Diane Farr's latest Regency romance, "Under the Wishing Star" proved to be a real treat. The kind of sophisticated and elegant romance novel about real people with problems (not a tale about an alpha-male hero and unrealistically feisty heroine running after murderers and spies in the dark London streets) that most readers would be able to relate to, well written and engagingly told -- the book just made me sigh with satisfaction when I finally reached the last page.
Natalie Whittaker's life has taken a turn for the worse. From being undisputed chatelaine of her father's house (Crosby Hall), Natalie must now relinquish the reins to her unpleasant half-brother, Hector, and his equally unpleasant wife, Mabel. Almost a poor relation, Natalie is finding life at Crosby completely intolerable; and then she makes the acquittance little Sarah Chase and her father Lord Malcolm Chase.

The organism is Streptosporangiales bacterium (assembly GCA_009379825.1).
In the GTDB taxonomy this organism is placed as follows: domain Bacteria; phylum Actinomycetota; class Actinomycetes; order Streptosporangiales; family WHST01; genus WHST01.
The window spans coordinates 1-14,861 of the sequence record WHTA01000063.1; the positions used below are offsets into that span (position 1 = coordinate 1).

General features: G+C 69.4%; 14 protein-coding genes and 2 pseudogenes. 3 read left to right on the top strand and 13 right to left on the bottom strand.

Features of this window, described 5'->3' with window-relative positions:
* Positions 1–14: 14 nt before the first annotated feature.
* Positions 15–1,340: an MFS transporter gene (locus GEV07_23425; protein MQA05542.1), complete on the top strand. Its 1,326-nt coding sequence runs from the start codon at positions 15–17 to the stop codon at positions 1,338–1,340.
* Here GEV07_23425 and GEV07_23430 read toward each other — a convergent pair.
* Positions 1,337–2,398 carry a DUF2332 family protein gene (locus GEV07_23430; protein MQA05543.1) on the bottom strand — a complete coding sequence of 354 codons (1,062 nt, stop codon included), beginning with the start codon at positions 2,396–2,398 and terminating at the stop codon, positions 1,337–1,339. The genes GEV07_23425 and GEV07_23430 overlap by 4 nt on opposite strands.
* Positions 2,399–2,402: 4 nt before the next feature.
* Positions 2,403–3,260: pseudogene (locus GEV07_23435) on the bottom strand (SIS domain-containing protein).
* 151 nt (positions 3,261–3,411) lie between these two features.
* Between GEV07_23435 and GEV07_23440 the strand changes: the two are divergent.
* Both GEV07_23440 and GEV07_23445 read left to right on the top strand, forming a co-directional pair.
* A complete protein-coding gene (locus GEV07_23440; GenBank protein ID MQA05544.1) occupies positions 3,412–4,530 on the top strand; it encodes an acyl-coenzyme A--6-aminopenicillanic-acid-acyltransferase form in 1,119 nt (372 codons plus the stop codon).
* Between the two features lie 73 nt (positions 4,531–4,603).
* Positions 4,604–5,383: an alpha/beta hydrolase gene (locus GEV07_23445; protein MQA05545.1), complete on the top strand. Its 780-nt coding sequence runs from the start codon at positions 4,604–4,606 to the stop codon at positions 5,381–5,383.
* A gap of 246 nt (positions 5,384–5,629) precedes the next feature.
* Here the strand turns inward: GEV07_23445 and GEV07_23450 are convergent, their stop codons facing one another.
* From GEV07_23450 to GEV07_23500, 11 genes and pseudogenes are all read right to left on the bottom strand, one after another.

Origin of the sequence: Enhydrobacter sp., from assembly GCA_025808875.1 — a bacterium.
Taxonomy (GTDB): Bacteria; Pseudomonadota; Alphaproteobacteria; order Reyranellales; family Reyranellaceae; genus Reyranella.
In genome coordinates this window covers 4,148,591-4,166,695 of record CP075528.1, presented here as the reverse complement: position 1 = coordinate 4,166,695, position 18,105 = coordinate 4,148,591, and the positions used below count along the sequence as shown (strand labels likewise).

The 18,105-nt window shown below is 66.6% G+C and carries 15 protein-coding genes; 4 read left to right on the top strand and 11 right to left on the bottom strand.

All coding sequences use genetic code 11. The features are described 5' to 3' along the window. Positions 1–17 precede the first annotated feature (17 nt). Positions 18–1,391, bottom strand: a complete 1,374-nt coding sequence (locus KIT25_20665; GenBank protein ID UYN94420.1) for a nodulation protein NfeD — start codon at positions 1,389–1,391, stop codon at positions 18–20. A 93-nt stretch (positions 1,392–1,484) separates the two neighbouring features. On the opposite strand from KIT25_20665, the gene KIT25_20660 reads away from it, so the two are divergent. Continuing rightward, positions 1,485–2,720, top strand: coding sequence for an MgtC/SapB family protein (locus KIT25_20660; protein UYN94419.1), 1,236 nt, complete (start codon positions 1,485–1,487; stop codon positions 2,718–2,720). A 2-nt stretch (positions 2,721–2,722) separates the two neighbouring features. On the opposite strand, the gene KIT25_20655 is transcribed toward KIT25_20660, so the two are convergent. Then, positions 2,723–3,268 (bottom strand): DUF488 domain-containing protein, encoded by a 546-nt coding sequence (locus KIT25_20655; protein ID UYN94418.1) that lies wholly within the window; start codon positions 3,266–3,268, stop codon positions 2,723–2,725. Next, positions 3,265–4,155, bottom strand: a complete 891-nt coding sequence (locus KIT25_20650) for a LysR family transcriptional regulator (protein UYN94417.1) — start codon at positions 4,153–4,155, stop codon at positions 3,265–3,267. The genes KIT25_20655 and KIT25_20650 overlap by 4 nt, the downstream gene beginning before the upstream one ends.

Sarah is under the care of a somewhat harsh and unimaginative governess, and meeting Natalie allows Lord Malcolm to realize something that he has suspected for quite a while: that the severe governess just will not do. And so he fires the governess and offers Natalie the position. Except that convention dictates that a young lady of Natalie's position cannot accept such a position; and so she declines, albeit reluctantly. But Lord Malcolm is determined that Natalie become part of Sarah's life. The obvious solution is that he marry his charming neighbour. Unfortunately, Natalie wants a love match, and Lord Malcolm doesn't believe in love. Can Lord Malcolm persuade Natalie to agree to a marriage based on friendship and respect? Or will Natalie open Lord Malcolm's eyes to the possibilities of love and passion?
I enjoyed this one and her book that comes after "Under a Lucky Star."